View synonyms for rogue


[ rohg ]


  1. no longer obedient, belonging, or accepted and hence not controllable or answerable; renegade:

    They described him as a rogue cop who had abandoned his training.

  2. dangerous and unpredictable:

    They were trapped in the house by a rogue snowstorm.

  3. of or noting a nation or state that defies international treaties, laws, etc.:

    The blame is placed on rogue states that threaten world peace.

  4. (of an animal) having an abnormally violent or unpredictable disposition:

    She helped trap a rogue tiger terrorizing the village.


  1. a dishonest, untrustworthy person; scoundrel:

    We were traveling in secret to avoid running into rogues and thieves.

    Synonyms: swindler, quack, mountebank, cheat, trickster, villain

  2. a playfully mischievous person; scamp:

    The youngest boys are little rogues.

  3. Archaic. a tramp or vagabond.
  4. an animal having an abnormally violent or unpredictable disposition.
  5. Biology. a usually inferior organism, especially a plant, varying markedly from the normal.

verb (used with object)

, rogued, ro·guing.
    1. to uproot or destroy (plants that do not conform to a desired standard):

      Usually, roguing the diseased plants is sufficient to minimize further spread.

    2. to perform this operation upon:

      to rogue a field.

  1. to cheat.

verb (used without object)

, rogued, ro·guing.
  1. to live or act as a scoundrel, vagabond, or scamp.


/ rəʊɡ /


  1. a dishonest or unprincipled person, esp a man; rascal; scoundrel
  2. humorous.
    a mischievous or wayward person, often a child; scamp
  3. a crop plant which is inferior, diseased, or of a different, unwanted variety
    1. any inferior or defective specimen
    2. ( as modifier )

      rogue heroin

  4. archaic.
    a vagrant
    1. an animal of vicious character that has separated from the main herd and leads a solitary life
    2. ( as modifier )

      a rogue elephant


    1. tr to rid (a field or crop) of plants that are inferior, diseased, or of an unwanted variety
    2. to identify and remove such plants

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Other Words From

  • out·rogue verb (used with object) outrogued outroguing

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Word History and Origins

Origin of rogue1

First recorded in 1555–65; origin uncertain, apparently short for obsolete roger “begging vagabond,” originally thieves' jargon

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Word History and Origins

Origin of rogue1

C16: of unknown origin; perhaps related to Latin rogāre to beg

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Idioms and Phrases

  1. go rogue, to stop being obedient or predictable; to behave in a way that is not allowed or expected:

    Giving people the tools they need to do their jobs greatly reduces the risk of employees going rogue and using unauthorized services.

    To make more money, the agent went rogue and sold his services to the highest bidder.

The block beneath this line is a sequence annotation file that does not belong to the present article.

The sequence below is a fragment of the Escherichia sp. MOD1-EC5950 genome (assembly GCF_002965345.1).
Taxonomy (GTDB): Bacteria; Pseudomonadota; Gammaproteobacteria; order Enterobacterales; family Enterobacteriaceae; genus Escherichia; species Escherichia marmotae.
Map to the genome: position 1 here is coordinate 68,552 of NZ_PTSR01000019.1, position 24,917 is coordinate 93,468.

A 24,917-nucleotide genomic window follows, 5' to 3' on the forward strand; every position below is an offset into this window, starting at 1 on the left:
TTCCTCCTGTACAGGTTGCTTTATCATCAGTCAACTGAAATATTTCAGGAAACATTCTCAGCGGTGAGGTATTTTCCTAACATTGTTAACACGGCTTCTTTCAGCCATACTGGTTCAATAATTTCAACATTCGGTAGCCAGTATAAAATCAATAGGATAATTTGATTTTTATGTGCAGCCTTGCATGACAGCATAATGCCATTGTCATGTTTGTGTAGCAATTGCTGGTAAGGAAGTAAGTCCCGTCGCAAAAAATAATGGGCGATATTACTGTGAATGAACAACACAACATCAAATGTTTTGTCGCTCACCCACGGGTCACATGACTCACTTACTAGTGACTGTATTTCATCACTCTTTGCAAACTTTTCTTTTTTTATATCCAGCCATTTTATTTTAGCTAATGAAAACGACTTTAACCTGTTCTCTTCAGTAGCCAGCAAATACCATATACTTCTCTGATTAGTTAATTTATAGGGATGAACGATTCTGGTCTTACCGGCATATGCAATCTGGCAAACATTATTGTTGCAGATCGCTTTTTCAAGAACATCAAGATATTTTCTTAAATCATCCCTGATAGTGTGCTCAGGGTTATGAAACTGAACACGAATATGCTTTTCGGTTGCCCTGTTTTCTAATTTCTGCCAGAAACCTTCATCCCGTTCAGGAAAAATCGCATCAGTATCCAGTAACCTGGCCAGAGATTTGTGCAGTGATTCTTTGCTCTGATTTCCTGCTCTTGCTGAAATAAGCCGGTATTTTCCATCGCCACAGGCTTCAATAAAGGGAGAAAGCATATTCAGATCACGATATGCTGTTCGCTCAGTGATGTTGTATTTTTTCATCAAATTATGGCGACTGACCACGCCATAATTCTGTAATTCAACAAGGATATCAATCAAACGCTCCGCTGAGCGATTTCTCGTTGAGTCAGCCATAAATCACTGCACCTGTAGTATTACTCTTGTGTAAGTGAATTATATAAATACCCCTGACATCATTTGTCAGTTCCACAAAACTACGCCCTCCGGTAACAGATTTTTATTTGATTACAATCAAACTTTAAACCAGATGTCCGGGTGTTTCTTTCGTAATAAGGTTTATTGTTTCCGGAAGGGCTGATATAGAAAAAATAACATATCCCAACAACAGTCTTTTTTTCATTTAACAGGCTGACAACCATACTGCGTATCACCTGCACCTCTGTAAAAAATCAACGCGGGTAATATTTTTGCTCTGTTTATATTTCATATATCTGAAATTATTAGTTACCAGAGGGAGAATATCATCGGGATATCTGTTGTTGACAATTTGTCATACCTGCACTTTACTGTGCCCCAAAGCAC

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Synonym Study

See knave.

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Example Sentences

In addition, the campaign to identify and report rogue traders has led to the closure of almost 4,300 counterfeit-goods workshops in China.

From Ozy

“Big tech is being scapegoated for fundamental flaws in our rogue capitalist system,” says O’Reilly.

In the 2016 presidential election, several electors went rogue.

The coronavirus forced Wisconsin to opt out of its game with Nebraska this week, causing Nebraska to try to go rogue and schedule a random matchup against Chattanooga.

Reining in rogue scientists would also require setting up a way for whistleblowers to report possible unapproved research.

Closed courthouses, rogue clerks, and misleading statements from the attorney general as Florida welcomes same-sex marriage.

The duo have five of these rogue installations under their belts, with another coming in early 2015.

It invites dictatorial and rogue regimes to use Americans serving overseas as bargaining chips.

Once he graduated in 2006, Simien took a job as a publicity assistant at Rogue, then a division of Focus Features.

And, unlike former Louisiana Governor Edwin Edwards, McDonnell didn't try to portray himself as a loveable rogue.

But Mr. Howard, dupe or rogue, was extremely busy in publishing to the world the particulars of this extraordinary case.

How daintily they sip it; how happy they seem; how that lucky rogue of an Irishman prattles away!

The nimble little rogue darted into a hole before kitty could even get her paw on his tail.

The waiter, a quick-witted rogue enough, seemed to be thoroughly enjoying this midnight conversation.

"Come hither, rogue," said the baron on Gilbert affecting not to hurry himself out of his usual walk.


Related Words

Definitions and idiom definitions from Unabridged, based on the Random House Unabridged Dictionary, © Random House, Inc. 2023

Idioms from The American Heritage® Idioms Dictionary copyright © 2002, 2001, 1995 by Houghton Mifflin Harcourt Publishing Company. Published by Houghton Mifflin Harcourt Publishing Company.




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